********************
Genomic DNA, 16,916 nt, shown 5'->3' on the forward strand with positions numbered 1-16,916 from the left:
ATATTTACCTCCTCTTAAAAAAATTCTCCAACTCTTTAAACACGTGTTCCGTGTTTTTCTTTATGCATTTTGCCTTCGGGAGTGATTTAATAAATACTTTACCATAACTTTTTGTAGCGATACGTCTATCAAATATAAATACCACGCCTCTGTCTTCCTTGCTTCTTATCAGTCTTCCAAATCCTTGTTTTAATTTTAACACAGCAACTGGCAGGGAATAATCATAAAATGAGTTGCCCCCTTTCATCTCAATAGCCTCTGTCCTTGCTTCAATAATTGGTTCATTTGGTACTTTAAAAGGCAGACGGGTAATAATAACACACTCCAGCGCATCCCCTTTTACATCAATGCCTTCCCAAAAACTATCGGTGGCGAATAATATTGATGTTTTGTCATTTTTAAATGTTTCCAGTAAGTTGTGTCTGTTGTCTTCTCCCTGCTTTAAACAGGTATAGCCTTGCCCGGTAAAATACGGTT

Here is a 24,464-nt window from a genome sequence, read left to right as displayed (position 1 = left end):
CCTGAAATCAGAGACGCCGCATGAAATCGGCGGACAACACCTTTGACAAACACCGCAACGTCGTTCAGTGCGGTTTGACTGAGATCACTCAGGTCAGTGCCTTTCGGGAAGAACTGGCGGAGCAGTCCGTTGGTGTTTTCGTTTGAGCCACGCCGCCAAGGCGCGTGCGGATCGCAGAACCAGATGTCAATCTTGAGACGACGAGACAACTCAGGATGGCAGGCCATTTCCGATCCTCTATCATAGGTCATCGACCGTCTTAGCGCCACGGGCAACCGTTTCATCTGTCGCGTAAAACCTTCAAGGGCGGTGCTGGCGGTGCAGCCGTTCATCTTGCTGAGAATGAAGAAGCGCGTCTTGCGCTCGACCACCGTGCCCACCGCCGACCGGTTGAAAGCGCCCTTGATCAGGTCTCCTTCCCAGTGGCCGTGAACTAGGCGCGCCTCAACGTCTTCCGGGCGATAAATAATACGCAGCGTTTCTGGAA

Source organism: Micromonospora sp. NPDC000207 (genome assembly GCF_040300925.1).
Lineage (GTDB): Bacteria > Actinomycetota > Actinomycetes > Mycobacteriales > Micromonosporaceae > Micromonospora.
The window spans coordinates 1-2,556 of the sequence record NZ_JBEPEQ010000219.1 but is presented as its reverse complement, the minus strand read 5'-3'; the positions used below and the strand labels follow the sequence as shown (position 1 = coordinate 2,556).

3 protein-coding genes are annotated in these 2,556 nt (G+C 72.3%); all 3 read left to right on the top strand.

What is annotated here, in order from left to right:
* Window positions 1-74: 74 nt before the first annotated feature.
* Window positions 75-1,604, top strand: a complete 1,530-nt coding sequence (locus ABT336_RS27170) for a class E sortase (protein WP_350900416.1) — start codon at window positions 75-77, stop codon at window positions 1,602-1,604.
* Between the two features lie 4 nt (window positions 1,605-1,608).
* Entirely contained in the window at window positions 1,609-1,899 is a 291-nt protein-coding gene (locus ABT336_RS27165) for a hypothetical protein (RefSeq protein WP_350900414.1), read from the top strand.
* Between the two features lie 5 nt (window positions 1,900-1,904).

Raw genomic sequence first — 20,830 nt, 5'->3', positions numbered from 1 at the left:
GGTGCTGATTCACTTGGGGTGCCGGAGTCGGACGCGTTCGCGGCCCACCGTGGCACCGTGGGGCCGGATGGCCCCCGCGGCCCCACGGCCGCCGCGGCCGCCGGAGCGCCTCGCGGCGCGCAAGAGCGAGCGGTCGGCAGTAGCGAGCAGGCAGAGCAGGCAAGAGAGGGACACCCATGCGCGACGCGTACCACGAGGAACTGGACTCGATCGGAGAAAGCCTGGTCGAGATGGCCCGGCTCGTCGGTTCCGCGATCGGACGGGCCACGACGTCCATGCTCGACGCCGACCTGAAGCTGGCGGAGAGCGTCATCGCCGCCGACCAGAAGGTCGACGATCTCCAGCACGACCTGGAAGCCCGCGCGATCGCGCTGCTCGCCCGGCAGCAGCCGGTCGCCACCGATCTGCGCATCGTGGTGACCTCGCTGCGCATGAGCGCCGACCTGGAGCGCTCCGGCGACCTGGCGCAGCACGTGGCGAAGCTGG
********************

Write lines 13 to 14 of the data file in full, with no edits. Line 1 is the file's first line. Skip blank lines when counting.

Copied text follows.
* Entirely contained in the window at window positions 1,609-1,899 is a 291-nt protein-coding gene (locus ABT336_RS27165) for a hypothetical protein (RefSeq protein WP_350900414.1), read from the top strand.
* Between the two features lie 5 nt (window positions 1,900-1,904).